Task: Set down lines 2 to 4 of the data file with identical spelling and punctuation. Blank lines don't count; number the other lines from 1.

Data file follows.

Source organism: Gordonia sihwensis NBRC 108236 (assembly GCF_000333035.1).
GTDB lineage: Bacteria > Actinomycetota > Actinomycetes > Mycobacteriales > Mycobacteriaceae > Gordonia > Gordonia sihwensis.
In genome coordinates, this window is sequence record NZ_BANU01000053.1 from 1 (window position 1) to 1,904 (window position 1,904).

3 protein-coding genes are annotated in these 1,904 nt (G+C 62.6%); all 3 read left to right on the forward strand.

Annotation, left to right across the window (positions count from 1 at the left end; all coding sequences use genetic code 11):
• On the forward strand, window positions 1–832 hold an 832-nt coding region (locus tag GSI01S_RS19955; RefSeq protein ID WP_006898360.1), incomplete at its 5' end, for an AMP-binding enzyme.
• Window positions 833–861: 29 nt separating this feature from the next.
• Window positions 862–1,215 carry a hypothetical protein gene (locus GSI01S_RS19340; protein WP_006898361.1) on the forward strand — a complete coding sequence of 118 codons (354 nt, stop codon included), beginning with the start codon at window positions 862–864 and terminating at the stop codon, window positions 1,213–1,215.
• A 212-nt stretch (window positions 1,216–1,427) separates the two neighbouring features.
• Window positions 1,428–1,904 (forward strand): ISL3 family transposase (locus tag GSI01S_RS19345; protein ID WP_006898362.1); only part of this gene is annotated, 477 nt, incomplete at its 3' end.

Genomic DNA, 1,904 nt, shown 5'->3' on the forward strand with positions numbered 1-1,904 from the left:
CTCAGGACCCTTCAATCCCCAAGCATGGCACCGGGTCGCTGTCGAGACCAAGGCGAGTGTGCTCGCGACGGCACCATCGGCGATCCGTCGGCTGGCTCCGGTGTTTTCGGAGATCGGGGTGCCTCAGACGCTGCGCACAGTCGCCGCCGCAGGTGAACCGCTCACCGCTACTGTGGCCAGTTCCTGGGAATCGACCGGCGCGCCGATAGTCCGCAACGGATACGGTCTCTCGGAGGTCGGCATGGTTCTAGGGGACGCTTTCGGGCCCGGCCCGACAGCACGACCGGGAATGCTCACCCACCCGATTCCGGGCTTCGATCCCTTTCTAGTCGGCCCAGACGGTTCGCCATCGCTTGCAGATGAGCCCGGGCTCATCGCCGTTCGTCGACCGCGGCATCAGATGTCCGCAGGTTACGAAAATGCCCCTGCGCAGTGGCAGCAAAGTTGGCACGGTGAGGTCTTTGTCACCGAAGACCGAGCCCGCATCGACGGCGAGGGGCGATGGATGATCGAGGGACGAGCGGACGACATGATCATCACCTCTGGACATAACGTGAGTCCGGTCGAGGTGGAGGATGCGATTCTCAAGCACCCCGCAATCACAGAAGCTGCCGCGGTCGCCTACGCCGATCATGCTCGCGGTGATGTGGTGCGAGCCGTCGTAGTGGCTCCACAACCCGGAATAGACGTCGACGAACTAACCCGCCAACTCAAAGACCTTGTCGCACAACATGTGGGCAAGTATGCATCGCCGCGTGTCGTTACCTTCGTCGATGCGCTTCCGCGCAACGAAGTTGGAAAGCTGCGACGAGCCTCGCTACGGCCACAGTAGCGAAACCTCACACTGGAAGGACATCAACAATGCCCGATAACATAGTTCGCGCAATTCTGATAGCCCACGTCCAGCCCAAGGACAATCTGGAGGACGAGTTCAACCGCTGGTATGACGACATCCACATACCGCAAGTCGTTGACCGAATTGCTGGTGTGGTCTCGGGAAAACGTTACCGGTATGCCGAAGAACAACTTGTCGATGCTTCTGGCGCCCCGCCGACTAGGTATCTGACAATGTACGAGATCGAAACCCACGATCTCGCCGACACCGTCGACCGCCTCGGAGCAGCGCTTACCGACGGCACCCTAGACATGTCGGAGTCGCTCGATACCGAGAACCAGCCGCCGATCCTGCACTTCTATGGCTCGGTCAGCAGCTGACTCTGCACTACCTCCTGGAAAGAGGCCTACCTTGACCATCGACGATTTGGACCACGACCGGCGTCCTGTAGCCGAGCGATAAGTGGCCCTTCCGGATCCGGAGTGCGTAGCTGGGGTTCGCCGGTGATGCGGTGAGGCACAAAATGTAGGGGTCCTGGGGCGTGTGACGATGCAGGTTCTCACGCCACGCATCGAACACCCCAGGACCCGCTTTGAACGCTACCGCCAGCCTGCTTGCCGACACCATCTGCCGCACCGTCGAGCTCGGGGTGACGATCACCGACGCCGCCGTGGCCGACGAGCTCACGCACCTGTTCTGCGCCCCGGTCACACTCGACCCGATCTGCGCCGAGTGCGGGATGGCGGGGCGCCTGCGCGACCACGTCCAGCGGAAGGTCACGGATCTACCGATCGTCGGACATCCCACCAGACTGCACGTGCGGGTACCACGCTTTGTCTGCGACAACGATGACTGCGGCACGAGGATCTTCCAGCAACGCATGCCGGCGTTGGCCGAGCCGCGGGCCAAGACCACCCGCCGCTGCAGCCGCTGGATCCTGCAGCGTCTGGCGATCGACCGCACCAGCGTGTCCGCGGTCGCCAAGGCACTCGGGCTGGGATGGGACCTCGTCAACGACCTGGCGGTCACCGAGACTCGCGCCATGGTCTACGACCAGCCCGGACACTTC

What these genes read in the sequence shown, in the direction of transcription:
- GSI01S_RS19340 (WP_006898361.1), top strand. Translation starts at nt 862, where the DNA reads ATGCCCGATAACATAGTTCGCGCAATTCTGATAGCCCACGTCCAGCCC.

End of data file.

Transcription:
GTDB lineage: Bacteria > Actinomycetota > Actinomycetes > Mycobacteriales > Mycobacteriaceae > Gordonia > Gordonia sihwensis.
In genome coordinates, this window is sequence record NZ_BANU01000053.1 from 1 (window position 1) to 1,904 (window position 1,904).

3 protein-coding genes are annotated in these 1,904 nt (G+C 62.6%); all 3 read left to right on the forward strand.